There are 35 CoEE Endowed Chairs now working in South Carolina, and these top scientists and engineers are successfully attracting federal dollars to the state to fund their groundbreaking work.
One recent grant is from the National Institutes of Health and will be used to tackle an emerging health concern, the growing resistance of bacteria to antibiotics. Resistant microbial infections are widespread in hospitals and communities. Conservative estimates indicate that more than 100,000 people die from hospital-acquired and persistent infections.
The grant will fund research that will explore the possiblities of treating drug-resistant bacteria with antibiotics that have been infused with nanoparticles. One of the principal investigators on the project is CoEE Endowed Chair in Polymer Nanocomposites at USC Dr. Brian Benicewicz. The study will examine how nanoparticles can be used to change the way antibiotics are delivered to cells. It is the first study to look at antibiotics infused with nanoparticles and how they can cure infections that have become resistant to medicines currently available.
A second recently announced grant comes from the U.S. Department of Defense to develop fuel cells for portable power packs for U.S. troops. The research will be conducted by three CoEE Endowed Chairs at USC, all with expertise related to fuel cells—Benicewicz, Dr. Kenneth Reifsnider, and Dr. Jochen Lauterbach. All three researchers are considered world leaders in their fields and this will be the first time the three of them have collaborated on a major project. The research will focus on developing lightweight fuel cells that work using a variety of fuels such as hydrogen or solid oxides.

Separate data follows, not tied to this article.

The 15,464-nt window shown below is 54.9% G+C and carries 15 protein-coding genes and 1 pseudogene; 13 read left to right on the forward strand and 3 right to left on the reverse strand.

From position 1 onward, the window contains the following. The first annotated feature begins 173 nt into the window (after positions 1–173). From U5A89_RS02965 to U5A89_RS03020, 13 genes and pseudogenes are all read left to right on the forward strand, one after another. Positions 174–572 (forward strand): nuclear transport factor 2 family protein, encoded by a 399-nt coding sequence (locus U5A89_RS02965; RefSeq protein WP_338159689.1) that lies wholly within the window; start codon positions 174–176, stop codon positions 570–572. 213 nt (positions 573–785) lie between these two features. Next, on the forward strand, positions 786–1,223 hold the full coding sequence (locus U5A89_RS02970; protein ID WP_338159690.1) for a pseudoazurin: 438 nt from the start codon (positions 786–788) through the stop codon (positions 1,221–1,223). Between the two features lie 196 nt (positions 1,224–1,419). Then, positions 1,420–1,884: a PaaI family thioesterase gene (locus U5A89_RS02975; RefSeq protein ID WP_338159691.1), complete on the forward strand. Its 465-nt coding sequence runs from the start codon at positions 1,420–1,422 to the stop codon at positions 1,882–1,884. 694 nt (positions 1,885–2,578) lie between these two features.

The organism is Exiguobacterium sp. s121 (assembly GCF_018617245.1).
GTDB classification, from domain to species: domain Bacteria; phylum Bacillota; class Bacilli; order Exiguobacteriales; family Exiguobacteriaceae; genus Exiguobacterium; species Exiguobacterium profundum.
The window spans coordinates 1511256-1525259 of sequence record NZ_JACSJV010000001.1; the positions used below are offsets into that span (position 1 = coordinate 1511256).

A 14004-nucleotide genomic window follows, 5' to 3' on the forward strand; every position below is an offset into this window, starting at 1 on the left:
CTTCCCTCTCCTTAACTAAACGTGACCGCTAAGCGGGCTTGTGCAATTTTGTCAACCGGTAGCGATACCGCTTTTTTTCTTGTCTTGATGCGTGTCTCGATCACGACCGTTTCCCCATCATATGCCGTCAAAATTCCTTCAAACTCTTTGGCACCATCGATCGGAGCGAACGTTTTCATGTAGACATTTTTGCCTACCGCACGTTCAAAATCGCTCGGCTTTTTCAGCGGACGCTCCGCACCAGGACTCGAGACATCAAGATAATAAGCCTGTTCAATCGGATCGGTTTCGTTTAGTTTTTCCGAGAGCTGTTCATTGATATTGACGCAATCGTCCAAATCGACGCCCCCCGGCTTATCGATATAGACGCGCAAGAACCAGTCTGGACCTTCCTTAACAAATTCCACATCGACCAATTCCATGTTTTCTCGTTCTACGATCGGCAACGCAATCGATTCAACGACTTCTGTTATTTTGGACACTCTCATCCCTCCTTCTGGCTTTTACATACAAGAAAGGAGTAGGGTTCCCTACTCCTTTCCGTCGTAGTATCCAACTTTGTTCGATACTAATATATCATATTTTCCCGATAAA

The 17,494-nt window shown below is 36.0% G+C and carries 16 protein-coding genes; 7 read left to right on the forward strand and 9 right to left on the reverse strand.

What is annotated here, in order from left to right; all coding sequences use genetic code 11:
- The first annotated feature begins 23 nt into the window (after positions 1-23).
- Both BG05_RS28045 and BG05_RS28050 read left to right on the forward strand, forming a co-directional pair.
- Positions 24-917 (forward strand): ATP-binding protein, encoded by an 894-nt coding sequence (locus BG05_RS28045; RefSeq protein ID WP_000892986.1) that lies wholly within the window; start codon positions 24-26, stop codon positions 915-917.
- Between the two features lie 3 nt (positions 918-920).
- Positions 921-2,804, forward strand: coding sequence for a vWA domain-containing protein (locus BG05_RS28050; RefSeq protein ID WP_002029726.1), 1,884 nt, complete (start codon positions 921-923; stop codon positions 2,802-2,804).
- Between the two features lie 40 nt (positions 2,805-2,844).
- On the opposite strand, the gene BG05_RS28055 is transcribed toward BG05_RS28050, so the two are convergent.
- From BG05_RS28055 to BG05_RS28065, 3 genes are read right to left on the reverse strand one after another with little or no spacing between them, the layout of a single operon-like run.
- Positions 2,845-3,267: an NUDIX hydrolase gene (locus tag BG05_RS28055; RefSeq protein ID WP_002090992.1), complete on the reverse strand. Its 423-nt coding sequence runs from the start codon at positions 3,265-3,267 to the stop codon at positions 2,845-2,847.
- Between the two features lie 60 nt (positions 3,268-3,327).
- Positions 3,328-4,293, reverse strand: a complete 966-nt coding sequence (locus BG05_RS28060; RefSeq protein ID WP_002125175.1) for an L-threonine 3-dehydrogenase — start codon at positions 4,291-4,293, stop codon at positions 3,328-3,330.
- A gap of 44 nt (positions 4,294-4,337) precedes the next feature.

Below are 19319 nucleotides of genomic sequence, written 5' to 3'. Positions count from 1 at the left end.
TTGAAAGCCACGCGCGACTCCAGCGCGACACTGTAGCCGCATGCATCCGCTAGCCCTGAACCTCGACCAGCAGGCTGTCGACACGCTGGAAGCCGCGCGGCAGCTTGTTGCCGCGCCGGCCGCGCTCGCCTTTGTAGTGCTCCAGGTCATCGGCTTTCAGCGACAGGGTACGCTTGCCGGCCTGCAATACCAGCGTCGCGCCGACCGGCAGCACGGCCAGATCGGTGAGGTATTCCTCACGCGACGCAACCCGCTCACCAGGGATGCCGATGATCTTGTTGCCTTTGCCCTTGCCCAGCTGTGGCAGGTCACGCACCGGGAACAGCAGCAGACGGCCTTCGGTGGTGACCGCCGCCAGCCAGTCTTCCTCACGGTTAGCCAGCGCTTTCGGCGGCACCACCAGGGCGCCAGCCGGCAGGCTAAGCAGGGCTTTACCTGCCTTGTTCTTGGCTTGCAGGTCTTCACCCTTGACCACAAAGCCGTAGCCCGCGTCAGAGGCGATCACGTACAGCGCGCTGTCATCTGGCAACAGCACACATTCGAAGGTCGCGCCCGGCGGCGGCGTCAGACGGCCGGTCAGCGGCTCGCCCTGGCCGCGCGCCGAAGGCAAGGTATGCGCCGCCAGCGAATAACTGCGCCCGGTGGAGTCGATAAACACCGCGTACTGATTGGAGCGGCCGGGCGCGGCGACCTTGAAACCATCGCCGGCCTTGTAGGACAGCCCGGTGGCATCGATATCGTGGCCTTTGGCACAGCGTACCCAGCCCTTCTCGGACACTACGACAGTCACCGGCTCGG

Renowned scientist Dr. Frank Treiber has been recruited to South Carolina as the CoEE Endowed Chair in Technology Applications to Prevent and Manage Disease and Reduce Risk at MUSC. Treiber will lead the Technology Center to Enhance Healthful Lifestyles, a USC CoEE in which MUSC is a partner.
Chronic illnesses such as type 2 diabetes and heart disease are common causes of disability and mortality in the United States. Sedentary lifestyles and poor diets, along with the obesity that often results, are major reasons why people develop these chronic health problems. Scientists such as Treiber are developing new technologies to help patients make better lifestyle choices that lead to longer, healthier lives.
At the CoEE, Treiber and his colleagues will develop technology to help citizens from all segments of society, but especially rural and underserved populations, make healthier lifestyle choices with the goal of reducing health disparities.
Potential products that could emerge from Treiber’s work include software and information systems for mobile phones, personal digital assistants, i-Pod technologies, and web-based programs. These products could be personalized for patients and designed to help them change their behavior by increasing physical activity, altering their diets, reducing stress, not smoking, and taking their medications on schedule.